One of the most remarkable vehicles in all of Albany is back on the road again thanks to the skill and determination of Neville Koch.
Sourcing and fitting a new gearbox is only the latest achievement of his long and sometimes testy relationship with the beautiful, yet often troublesome black hearse belonging to the Inggs Funeral Home on Hill Street.
The 1957 Plymouth Suburban is among the most stylish means of transport for anyone’s final journey. You can see your reflection in the shiny black bodywork and you need sunglasses to admire the heavily chromed front-end with double headlights, a substantial bumper and a latticed grille.
The elegant tail-fins sweep backwards under a long viewing glass toward the chrome-trimmed tail-lights. It is an enormous vehicle that exudes power and panache from a time when car manufacturers concerned themselves with horse-power and bold impressions while nobody outside a laboratory had ever heard of ‘carbon emissions’.
Koch reminisces that many years ago, the owner of the funeral home, O.D. Inggs used to work on the Plymouth himself, but as he got older he handed over a lot of the repairs.
One day, ‘Uncle OD’ as Koch fondly recalls, brought him the hearse to make an exhaust, “… but there were many bends, so I decided I’ll just drive it down quickly to the exhaust people, let them bend me some pipes, and I’ll fit it”.
A few minutes later, an absolutely livid O.D. Inggs went storming off to the exhaust workshop and berated the young Koch, “You do not drive a hearse around town, and if I take it to you, you will repair it. Don’t take it to somebody else”.
Koch said there were some surprising problems that caused him to stretch his ingenuity to find a solution. For example over the years the rubber blocks that allowed the tailgate to rest horizontally against the bumper had gradually worn away. It is important for the tailgate to be straight in order to remove caskets without any risk of slipping. His solution was to fix wooden blocks onto the rear bumper – not ideal, but it works.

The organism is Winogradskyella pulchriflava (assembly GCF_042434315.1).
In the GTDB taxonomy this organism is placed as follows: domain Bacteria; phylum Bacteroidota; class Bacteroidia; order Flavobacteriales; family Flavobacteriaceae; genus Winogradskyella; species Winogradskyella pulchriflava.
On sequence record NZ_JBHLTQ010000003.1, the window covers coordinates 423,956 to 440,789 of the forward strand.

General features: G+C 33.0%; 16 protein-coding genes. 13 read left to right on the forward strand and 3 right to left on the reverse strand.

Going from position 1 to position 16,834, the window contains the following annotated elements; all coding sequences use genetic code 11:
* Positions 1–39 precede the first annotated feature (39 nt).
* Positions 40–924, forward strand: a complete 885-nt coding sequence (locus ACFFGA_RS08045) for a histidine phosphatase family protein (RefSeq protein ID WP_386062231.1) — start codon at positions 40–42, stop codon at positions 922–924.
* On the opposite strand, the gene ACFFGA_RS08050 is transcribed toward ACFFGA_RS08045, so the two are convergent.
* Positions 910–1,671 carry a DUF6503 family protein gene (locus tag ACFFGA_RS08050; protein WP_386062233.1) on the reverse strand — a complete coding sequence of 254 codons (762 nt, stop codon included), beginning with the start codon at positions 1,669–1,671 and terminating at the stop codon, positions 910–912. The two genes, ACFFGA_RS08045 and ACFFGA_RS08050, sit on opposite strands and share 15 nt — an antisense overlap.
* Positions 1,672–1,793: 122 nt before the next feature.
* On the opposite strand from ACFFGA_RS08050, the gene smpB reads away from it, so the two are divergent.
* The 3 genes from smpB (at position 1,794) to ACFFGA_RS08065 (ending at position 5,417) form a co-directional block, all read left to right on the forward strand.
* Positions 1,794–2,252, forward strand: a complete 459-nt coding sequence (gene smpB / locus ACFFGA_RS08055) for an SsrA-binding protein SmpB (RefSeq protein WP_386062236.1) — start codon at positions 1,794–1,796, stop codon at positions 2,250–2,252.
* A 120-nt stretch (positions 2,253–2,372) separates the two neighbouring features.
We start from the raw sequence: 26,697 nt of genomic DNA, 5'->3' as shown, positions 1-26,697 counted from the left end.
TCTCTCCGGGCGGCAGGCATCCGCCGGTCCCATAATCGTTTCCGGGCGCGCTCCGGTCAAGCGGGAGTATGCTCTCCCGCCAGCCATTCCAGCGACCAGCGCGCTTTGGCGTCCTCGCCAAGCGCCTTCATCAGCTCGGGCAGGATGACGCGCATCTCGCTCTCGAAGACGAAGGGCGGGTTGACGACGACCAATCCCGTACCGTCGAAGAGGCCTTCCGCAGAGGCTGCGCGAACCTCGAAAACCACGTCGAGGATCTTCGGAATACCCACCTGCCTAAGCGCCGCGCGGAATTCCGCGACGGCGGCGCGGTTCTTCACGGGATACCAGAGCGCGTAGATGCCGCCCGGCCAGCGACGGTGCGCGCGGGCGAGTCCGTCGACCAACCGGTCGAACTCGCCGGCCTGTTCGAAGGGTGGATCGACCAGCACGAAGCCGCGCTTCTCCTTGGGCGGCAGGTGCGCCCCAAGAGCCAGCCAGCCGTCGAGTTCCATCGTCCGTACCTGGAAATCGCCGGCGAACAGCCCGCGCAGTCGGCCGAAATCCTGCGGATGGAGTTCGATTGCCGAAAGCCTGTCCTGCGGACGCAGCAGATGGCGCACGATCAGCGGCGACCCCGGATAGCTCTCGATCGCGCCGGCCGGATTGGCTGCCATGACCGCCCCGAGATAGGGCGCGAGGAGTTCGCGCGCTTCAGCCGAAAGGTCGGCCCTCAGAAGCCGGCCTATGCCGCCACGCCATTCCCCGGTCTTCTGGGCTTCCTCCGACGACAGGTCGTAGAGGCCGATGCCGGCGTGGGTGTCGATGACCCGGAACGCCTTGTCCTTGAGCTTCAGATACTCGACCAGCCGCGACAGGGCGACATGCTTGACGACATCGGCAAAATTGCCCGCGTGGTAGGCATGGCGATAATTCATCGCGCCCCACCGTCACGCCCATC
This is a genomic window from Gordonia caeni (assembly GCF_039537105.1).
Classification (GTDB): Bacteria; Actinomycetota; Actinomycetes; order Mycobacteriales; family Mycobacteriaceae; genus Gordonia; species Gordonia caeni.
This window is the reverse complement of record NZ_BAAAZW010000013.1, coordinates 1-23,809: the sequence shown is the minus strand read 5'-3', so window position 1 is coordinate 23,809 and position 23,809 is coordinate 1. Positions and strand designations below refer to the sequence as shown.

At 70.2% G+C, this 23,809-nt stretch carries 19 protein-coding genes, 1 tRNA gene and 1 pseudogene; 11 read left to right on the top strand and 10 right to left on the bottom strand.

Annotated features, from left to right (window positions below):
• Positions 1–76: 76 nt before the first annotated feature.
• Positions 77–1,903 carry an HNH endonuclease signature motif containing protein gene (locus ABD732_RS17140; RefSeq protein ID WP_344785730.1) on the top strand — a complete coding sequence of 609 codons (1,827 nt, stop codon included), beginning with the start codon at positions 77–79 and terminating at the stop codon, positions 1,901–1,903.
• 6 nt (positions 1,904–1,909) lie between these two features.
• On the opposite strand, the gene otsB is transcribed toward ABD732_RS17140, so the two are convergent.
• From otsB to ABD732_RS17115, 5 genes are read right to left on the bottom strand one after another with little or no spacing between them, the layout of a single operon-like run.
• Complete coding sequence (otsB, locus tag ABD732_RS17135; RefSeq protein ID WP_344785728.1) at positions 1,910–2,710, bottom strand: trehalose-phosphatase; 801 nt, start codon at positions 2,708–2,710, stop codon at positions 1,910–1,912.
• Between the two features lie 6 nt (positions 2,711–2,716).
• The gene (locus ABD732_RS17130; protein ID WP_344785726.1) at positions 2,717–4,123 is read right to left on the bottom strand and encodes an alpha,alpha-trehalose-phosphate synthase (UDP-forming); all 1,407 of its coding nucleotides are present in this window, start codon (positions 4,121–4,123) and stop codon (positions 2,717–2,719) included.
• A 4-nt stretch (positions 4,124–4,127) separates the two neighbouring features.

The latest and one of the biggest repair jobs had to do with the gear-box. Koch said he first had problems with the gear-box some years ago when the gears started slipping. Although he admits he is no specialist, he managed an overhaul that lasted 15 years.
Then one day the current funeral director, Mary Bowker had promised the Plymouth for an important funeral but the reverse gear broke. The car would not go backwards.
Koch explains, “It had no reverse gear. I stripped it down, found that the gear or one of the band clamps had broken, which I was not able to repair”.
He said they had to make a plan so that Bowker could keep her promise. “We plotted the route so that we didn’t have to have any reverse gear, and I drove it and it was successful. We went right through, and we had to park in front of the cathedral and it worked, that’s the main thing”.
After that funeral, Koch says he stripped it down and “unfortunately it took eight months to locate parts and fix it at quite a heavy price”.
The Plymouth is now back on the road and with Neville Koch’s loving-care it will stay that way for many years to come.